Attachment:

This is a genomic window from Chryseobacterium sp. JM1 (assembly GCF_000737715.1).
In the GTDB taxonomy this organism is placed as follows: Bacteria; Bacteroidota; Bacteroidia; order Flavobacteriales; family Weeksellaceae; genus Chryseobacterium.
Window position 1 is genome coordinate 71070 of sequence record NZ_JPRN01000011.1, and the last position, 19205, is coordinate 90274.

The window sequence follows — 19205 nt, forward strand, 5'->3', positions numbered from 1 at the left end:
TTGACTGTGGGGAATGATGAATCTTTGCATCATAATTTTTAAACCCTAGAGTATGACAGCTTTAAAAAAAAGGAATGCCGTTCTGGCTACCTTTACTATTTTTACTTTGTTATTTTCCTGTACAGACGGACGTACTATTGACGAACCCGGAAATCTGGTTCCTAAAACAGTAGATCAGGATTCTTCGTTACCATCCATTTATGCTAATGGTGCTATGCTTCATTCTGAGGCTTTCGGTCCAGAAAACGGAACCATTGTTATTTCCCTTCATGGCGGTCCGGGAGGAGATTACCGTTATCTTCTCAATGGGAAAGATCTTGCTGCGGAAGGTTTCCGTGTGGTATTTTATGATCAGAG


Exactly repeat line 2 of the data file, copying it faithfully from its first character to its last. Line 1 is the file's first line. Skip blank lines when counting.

In the GTDB taxonomy this organism is placed as follows: Bacteria; Bacteroidota; Bacteroidia; order Flavobacteriales; family Weeksellaceae; genus Chryseobacterium.